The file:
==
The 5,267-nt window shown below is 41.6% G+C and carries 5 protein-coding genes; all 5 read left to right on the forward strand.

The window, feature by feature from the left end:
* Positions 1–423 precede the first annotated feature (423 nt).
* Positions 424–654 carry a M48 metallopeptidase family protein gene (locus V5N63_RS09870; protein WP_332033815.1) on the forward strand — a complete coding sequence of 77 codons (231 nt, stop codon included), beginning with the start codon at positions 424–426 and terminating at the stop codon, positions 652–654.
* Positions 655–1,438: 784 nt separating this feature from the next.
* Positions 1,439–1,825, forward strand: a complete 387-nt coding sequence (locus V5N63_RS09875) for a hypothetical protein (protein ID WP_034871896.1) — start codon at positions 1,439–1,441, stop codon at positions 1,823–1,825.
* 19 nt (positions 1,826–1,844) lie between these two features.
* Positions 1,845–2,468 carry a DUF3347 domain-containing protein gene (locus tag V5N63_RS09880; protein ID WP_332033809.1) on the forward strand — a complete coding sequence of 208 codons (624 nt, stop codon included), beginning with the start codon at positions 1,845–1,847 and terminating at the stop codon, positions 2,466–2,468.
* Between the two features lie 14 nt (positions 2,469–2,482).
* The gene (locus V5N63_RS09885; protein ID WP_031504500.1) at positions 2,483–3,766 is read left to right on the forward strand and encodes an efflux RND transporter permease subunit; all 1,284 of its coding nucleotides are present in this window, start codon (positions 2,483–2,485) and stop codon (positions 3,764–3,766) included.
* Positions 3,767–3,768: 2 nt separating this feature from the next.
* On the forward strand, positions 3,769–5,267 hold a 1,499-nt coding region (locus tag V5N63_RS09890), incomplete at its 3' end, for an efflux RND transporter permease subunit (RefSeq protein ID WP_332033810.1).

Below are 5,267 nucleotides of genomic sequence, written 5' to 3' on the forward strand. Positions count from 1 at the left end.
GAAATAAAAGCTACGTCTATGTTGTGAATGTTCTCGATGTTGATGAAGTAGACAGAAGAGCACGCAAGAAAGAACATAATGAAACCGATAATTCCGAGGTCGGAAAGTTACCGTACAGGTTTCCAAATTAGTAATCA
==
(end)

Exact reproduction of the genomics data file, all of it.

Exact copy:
The 5,267-nt window shown below is 41.6% G+C and carries 5 protein-coding genes; all 5 read left to right on the forward strand.

The window, feature by feature from the left end:
* Positions 1–423 precede the first annotated feature (423 nt).
* Positions 424–654 carry a M48 metallopeptidase family protein gene (locus V5N63_RS09870; protein WP_332033815.1) on the forward strand — a complete coding sequence of 77 codons (231 nt, stop codon included), beginning with the start codon at positions 424–426 and terminating at the stop codon, positions 652–654.
* Positions 655–1,438: 784 nt separating this feature from the next.
* Positions 1,439–1,825, forward strand: a complete 387-nt coding sequence (locus V5N63_RS09875) for a hypothetical protein (protein ID WP_034871896.1) — start codon at positions 1,439–1,441, stop codon at positions 1,823–1,825.
* 19 nt (positions 1,826–1,844) lie between these two features.
* Positions 1,845–2,468 carry a DUF3347 domain-containing protein gene (locus tag V5N63_RS09880; protein ID WP_332033809.1) on the forward strand — a complete coding sequence of 208 codons (624 nt, stop codon included), beginning with the start codon at positions 1,845–1,847 and terminating at the stop codon, positions 2,466–2,468.
* Between the two features lie 14 nt (positions 2,469–2,482).
* The gene (locus V5N63_RS09885; protein ID WP_031504500.1) at positions 2,483–3,766 is read left to right on the forward strand and encodes an efflux RND transporter permease subunit; all 1,284 of its coding nucleotides are present in this window, start codon (positions 2,483–2,485) and stop codon (positions 3,764–3,766) included.
* Positions 3,767–3,768: 2 nt separating this feature from the next.
* On the forward strand, positions 3,769–5,267 hold a 1,499-nt coding region (locus tag V5N63_RS09890), incomplete at its 3' end, for an efflux RND transporter permease subunit (RefSeq protein ID WP_332033810.1).

Below are 5,267 nucleotides of genomic sequence, written 5' to 3' on the forward strand. Positions count from 1 at the left end.
GAAATAAAAGCTACGTCTATGTTGTGAATGTTCTCGATGTTGATGAAGTAGACAGAAGAGCACGCAAGAAAGAACATAATGAAACCGATAATTCCGAGGTCGGAAAGTTACCGTACAGGTTTCCAAATTAGTAATCA